Fremantle-based singer-songwriter and award-winning poet, Natalie D-Napoleon is set to launch her new album, You Wanted To Be The Sea But Instead You Were The Shore, at the Duke of George in East Fremantle on Saturday, 7 November.
The effect is an album that has the warmth and reverence of the place of worship in which it was recorded.
The album recently debuted on the AIR Independent Album Chart at #5 and needless to say D-Napoleon is thrilled with how it’s resonating with people.
You Wanted To Be The Sea But Instead You Were The Shore was recorded in California just prior to D-Napoleon’s permanent return to Australia late last year. Having previously fronted WAM Award winning Perth band, Bloom, and alt-county forerunners, Flavour of the Month, when she went solo D-Napoleon spent over a decade living and performing in the United States.
A handful of American musical icons joined Natalie’s musical crusade. Kenny Edwards (who was Linda Ronstadt’s long-time sidekick and founder of the Stone Poneys) toured and recorded with Natalie as did Doug Pettibone (who backed Lucinda Williams before joining John Mayer’s band). David Piltch (kd lang collaborator and producer) produced one of Natalie’s albums while folk icon Victoria Williams was a long-time collaborator, as was Jayhawks founder, Mark Olson.
Speaking about writing, recording and performing in the US, D-Napoleon said, “America is a lot more open place that most Australians realise. I found the music scene there less competitive and the folks I played with were open and generous as players and bandmates. Playing places like Pappy and Harriet’s out in the Mojave Desert was always a trip. It’s an old Western movie set in the high desert near Joshua Tree. On any given night you could be playing to a room full of marines, bikers, hippies, survivalists, artists, famous actors or musicians. I loved the way everyone got along and were there to dig the vibe of the place and the music. And it’s always fun to get up on stage with Victoria Williams who plays out there every Sunday night.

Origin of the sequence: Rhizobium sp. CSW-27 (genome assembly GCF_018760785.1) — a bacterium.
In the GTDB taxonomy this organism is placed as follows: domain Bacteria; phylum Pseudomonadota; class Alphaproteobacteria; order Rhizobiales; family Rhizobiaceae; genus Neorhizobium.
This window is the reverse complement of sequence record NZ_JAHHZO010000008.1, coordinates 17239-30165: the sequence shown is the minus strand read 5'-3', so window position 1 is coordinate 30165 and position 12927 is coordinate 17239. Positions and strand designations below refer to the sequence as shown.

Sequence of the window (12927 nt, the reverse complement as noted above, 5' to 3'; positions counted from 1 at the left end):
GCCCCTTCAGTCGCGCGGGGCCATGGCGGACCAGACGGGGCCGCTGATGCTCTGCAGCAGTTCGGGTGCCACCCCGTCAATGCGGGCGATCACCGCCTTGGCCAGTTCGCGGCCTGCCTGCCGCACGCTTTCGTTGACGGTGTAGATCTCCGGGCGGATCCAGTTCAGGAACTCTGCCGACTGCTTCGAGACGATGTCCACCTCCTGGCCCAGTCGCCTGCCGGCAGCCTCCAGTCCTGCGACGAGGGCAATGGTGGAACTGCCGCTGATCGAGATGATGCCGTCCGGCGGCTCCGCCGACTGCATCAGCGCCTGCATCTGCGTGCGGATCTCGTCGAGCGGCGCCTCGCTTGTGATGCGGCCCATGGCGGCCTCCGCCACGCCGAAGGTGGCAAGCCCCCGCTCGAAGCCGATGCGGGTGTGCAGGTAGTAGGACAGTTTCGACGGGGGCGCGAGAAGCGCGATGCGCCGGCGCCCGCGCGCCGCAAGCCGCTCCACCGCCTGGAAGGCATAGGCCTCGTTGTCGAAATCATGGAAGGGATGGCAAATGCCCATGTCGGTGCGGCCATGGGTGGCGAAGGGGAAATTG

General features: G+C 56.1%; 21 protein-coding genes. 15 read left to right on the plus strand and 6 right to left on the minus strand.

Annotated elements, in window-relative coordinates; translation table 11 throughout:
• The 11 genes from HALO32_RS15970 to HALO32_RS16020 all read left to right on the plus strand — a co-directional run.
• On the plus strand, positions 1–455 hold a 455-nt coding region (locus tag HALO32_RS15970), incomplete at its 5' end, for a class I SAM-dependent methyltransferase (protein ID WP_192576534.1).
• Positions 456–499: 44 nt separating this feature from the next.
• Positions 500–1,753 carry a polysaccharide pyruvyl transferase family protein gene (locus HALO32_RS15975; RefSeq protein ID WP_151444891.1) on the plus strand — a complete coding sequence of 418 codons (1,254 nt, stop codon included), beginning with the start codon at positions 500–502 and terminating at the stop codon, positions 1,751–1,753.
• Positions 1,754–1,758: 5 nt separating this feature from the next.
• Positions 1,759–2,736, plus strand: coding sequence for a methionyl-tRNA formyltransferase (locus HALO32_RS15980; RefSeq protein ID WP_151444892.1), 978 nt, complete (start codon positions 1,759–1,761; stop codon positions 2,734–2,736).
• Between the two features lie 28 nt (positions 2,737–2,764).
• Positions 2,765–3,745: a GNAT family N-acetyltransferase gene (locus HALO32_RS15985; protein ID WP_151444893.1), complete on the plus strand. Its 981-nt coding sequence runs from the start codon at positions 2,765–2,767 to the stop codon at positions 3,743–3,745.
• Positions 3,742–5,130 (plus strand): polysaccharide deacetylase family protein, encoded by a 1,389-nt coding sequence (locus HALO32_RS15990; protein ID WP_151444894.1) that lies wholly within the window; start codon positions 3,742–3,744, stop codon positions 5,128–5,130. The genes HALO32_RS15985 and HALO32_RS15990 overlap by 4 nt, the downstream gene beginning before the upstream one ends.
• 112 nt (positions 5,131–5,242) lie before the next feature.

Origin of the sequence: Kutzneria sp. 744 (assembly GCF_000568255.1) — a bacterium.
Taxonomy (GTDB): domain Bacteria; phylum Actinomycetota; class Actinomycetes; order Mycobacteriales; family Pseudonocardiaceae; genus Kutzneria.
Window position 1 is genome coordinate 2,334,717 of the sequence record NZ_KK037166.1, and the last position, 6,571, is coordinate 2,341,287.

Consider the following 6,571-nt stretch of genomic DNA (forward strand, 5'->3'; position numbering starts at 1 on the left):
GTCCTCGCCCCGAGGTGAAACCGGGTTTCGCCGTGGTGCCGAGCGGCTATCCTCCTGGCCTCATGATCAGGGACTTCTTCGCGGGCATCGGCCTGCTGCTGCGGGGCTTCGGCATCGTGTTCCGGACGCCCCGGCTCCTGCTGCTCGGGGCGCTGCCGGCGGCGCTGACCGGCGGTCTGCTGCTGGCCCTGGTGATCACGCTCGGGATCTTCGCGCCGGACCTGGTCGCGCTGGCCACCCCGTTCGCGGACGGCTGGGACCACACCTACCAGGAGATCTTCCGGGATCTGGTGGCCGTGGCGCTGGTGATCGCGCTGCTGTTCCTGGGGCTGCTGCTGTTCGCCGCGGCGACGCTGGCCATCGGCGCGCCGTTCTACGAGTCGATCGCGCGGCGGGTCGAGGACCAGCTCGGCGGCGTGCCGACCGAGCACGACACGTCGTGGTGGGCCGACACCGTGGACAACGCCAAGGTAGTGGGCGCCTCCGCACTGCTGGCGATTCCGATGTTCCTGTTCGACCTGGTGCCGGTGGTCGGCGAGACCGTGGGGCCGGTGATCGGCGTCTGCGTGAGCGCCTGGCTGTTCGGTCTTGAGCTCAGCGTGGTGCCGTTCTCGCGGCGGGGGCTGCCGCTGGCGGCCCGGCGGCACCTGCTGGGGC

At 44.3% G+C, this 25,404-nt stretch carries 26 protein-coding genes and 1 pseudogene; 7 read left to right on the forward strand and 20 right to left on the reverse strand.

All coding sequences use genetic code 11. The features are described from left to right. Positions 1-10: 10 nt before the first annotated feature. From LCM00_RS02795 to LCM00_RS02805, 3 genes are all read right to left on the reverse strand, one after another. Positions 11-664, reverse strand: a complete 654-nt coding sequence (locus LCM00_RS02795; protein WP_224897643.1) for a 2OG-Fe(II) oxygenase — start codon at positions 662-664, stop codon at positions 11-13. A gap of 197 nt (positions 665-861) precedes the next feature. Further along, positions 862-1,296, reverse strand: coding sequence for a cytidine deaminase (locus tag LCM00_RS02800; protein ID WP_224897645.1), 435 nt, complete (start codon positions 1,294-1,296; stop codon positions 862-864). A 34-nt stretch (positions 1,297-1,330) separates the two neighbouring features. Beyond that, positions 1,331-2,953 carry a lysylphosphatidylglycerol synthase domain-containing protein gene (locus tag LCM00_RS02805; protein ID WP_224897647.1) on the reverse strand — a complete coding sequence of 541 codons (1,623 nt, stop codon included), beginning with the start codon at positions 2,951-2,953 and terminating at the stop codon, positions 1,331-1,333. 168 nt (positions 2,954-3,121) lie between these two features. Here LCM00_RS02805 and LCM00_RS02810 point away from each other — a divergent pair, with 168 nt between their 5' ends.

“Then there’s SXSW out in Austin, Texas which was a whirlwind, but it was fun to play with fellow Australians like Henry Wagons and The Stems and then go to a show in the evening to catch a set by my American friend Parry Gripp from Nerfherder who played his solo songs with a rawkus marching band! It’s great to see a city living and breathing music the way Austin does.
“Audiences are really respectful in the US and house concert audiences were the best. I played a house concert with Mark Olson and the audience listened in to every note we played. They have a great and long tradition of folk music in the States – I mean Dylan is American – it’s a whole different level of regard to experience.”
Viewed against this backdrop, D-Napoleon’s new album makes perfect sense. Inspired by the traditions of American folk and country music, D-Napoleon recorded You Wanted To Be The Sea But Instead You Were The Shore with a single microphone in a hundred-year-old chapel nestled in the hills of her adopted hometown of Santa Barbara, California.